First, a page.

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"To be an effective leader, a public official must maintain the highest ethical and moral standards."
How to be an effective leader? This is a lasting question for many years. I contend that relatively high moral and ethical standards on community level are necessary. However, on personal level, it is less important.
Community morality and ethic is of great importance for political leaders. Since what political leaders concern is the country and the people, they often think from a view of community. If a president has weak morality for community, he would be possibly aloof to the people. As a result, he would not be supported by the people. In contrast, only if political leaders have high moral and ethical standards for the community, he would be more concerned about the people and the problems and issues which affect them, thereby solving them and create a better society for the people. We would not regard such a leader as an ineffective one.
In the business realm, high moral and ethical standards from a view of community are crucial for business leaders as well. Some may argue that the ultimate goal for business is to make profit maximum, which needs not to pay much attention to morality. However, empirical experience in these years informs us; only creating great profit is far from the business success. As media is becoming more and more influential in contemporary society, their comments on business leaders are able to implement a significant influence on them. However, what medias keep an eye on is not the economic achievements, but the social responsibility--in other words, community morality. Accordingly, business leaders today have to care more about the issue related to morality. They build funds to help poor children and donate money to help the people suffering natural disasters. Such activities help them build a healthy image with high standards of morality and ethic. As a result, their businesses receive the praise from society and achieve business success.
Nonetheless, personal morality is a bit less substantial for both political leaders and business leaders, according to the experience. Consider Bill Clinton, former president of the United States. The news of his sex scandal is almost accessible for every citizen of the US. However, few people would deny his effective leadership. During his political period, American economy had seen a great roar and the unemployment rate was always at a low level. According to a Gallup Poll in 2005, Bill Clinton took the second place of the list of the best presidents in American history. Therefore, personal morality is less important for political leaders.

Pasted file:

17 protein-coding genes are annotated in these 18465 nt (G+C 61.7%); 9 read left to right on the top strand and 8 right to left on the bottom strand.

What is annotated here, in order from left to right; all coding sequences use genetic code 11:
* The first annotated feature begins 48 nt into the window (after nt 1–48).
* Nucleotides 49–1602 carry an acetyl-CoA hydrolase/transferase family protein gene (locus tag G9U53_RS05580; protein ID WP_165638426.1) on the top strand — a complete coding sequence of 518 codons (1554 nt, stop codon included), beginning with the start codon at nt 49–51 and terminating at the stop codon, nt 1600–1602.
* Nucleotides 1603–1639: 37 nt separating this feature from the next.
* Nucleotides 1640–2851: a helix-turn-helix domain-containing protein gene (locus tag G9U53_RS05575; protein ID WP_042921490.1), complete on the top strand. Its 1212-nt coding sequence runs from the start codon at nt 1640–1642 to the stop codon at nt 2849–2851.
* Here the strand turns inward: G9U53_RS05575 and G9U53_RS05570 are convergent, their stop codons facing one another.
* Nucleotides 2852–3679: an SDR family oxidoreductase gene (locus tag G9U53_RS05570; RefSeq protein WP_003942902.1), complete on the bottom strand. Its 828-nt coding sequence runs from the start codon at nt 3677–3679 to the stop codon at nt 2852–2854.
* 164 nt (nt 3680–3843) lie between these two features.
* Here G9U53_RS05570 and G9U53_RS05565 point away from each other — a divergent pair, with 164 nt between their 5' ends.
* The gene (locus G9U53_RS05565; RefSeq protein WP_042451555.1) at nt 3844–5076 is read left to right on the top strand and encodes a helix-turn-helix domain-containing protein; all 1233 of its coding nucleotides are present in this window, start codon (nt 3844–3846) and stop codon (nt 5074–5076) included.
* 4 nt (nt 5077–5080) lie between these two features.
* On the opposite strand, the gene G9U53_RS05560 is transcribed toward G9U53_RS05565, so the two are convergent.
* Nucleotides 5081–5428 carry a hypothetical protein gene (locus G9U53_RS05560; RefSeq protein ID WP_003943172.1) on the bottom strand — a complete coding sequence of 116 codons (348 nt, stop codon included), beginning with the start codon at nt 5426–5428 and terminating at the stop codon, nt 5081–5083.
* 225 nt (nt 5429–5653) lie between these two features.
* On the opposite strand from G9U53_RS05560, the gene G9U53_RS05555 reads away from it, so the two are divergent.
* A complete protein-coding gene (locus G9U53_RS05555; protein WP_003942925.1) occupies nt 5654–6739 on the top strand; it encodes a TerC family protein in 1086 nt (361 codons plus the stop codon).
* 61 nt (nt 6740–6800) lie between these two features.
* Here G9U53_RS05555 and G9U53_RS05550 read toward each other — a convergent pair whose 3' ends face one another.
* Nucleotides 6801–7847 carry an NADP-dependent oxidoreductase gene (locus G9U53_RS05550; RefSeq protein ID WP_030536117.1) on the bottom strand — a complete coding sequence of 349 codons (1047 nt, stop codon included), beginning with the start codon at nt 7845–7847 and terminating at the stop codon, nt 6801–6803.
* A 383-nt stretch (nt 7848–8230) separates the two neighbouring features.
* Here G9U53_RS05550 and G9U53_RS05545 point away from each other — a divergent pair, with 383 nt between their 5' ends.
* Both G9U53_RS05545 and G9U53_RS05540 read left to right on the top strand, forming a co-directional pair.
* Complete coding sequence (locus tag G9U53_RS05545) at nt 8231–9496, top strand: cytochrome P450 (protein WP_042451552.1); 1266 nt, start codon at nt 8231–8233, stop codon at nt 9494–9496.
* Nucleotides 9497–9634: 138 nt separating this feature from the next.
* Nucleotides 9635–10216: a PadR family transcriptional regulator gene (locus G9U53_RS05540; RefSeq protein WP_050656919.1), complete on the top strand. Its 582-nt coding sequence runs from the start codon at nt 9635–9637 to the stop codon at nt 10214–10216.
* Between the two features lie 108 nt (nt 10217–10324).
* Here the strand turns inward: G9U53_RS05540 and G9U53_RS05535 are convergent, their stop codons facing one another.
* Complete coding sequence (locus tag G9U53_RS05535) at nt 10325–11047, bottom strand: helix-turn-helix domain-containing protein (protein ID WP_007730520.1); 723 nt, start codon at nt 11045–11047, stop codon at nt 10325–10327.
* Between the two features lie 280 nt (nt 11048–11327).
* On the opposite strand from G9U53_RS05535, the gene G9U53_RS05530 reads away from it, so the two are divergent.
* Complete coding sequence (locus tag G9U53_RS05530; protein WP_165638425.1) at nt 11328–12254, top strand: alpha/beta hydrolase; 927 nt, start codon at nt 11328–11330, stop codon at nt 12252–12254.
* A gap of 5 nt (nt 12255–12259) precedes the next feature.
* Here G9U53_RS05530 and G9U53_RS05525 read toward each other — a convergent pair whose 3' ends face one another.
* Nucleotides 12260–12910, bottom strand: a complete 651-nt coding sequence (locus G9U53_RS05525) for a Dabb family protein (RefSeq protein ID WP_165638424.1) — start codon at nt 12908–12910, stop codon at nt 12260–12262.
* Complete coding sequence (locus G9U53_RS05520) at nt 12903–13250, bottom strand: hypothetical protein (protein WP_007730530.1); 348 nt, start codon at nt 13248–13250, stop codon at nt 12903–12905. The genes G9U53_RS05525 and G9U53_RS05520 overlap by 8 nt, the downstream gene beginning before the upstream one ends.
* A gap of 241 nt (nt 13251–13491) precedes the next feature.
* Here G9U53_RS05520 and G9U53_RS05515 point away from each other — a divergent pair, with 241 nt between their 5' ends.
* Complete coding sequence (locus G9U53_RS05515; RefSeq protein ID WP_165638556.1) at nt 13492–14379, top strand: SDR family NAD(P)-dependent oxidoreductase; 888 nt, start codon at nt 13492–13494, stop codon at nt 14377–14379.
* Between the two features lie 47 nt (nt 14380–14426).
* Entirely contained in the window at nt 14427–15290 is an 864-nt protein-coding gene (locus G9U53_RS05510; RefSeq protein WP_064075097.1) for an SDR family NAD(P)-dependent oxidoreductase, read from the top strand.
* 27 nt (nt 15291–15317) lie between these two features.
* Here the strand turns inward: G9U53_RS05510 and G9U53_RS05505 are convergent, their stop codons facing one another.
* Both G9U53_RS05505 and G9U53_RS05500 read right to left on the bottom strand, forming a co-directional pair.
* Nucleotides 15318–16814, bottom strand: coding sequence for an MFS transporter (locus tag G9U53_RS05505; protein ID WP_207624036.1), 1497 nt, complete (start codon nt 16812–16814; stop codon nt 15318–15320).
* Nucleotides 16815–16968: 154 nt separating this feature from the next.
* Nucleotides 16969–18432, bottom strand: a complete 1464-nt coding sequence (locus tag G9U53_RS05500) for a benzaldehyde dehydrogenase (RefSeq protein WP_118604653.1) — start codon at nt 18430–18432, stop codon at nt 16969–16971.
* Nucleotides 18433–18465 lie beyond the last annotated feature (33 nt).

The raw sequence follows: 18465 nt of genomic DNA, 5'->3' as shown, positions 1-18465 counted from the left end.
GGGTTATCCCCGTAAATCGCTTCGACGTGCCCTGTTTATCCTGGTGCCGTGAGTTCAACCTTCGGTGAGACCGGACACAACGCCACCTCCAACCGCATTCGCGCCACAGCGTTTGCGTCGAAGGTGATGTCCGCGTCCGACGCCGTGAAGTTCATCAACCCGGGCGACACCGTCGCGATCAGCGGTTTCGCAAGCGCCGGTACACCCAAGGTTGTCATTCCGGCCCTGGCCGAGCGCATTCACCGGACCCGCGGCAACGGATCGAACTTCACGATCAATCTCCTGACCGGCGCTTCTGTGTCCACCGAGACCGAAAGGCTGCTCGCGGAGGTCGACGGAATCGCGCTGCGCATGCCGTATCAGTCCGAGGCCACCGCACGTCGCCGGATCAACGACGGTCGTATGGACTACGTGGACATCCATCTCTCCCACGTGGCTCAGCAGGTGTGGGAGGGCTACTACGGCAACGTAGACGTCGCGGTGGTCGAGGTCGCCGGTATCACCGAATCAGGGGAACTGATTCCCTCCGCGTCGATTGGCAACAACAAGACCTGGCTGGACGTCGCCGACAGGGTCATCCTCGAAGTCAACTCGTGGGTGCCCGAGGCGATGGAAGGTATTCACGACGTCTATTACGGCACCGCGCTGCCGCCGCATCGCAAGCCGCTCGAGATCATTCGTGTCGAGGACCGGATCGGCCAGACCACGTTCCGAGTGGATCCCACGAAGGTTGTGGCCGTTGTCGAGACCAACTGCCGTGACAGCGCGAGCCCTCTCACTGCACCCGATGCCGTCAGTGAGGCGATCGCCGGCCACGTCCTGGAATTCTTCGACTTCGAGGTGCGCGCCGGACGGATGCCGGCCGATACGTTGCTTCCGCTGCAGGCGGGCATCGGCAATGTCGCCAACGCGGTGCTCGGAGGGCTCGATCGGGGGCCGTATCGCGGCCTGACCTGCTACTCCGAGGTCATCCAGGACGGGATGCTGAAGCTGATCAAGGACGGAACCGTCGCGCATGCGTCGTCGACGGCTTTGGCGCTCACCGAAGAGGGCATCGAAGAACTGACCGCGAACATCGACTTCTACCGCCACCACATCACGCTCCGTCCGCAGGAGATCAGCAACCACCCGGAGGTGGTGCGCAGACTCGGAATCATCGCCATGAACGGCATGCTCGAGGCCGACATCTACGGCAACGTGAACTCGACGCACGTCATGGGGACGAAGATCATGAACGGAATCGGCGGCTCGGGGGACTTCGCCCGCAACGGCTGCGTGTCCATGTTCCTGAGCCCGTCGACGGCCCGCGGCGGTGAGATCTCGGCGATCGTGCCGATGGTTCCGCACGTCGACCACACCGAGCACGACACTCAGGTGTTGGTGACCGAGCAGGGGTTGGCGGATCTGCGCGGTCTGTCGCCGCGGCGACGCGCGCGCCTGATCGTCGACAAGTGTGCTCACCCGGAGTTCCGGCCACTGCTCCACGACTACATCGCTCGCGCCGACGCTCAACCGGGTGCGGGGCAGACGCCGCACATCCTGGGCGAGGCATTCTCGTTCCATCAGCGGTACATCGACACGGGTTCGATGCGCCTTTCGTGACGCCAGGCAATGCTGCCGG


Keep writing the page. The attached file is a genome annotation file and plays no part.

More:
Turn attention to business leaders, personal morality might be more unimportant for them. Few would focus on their personal life. In addition, at most times, their personal life is a secret for its stuffs and community. Also, I would be hard-pressed to find a business leader's failure that due to personal morality. In a consequence, it is not the focus.
What we need to realize is that commanding leaders to have a highest moral and ethical standards is unnecessary. First, the "highest" is hard be achieved. Each individual, including leaders, is common people and common people would make mistakes. Second, what quality leaders should have is a comprehensive one consisting of the ability of communication, a wide range of knowledge and so on. If they put too much heart on the morality, other qualities would weaken. As a result, they cannot be effective leaders in the end.
In a nut shell, leaders should have a relatively high community morality in the first place and other necessities contribute to effective leaders should not be ignored.
This is a lasting question for many years.
I contend that relatively high moral and ethical standards on community level are necessary. However, on personal level, it is less important.
Community members have to have high moral and ethical standards but individual leaders do not? That can't be what you mean. This needs to be rephrased to say whatever it is you do mean.
Why do you mention business leaders? The prompt specifically asks you to discuss public officials.
I think you mean to say that leaders need to hold themselves to strict ethical and moral standards when acting in a professional capacity, but that they need not do so in their personal lives in order to be effective as leaders. If you want to argue this, you need to consider how scandals in a politician's personal life can undercut public confidence in him. You might also ask if morality is something that one can have in one arena and not another, or if morality is something one either practices or does not. Also, you might look at whether the moral and ethical standards have to be those accepted by "the public" or if they can be any set of standards, so long as they are internally consistent. For instance, it seems likely that Bill Clinton might not have viewed his dalliances as immoral by his own personal moral code. Indeed, it is quite likely that the Clinton's marriage, like everything else about them, is a political arrangement that has little to do with romantic attachment or anything that might compel sexual fidelity. Also, if you mention Bill Clinton, you will have to show that he was effective as a leader because he held himself to high moral standards in public office, if not in his private life. This could get tricky, given the ease with which he betrayed his principles for political expediency, as in his acceptance of the "don't ask, don't tell" military policy, and the accusations surrounding travelgate, whitewater, etc.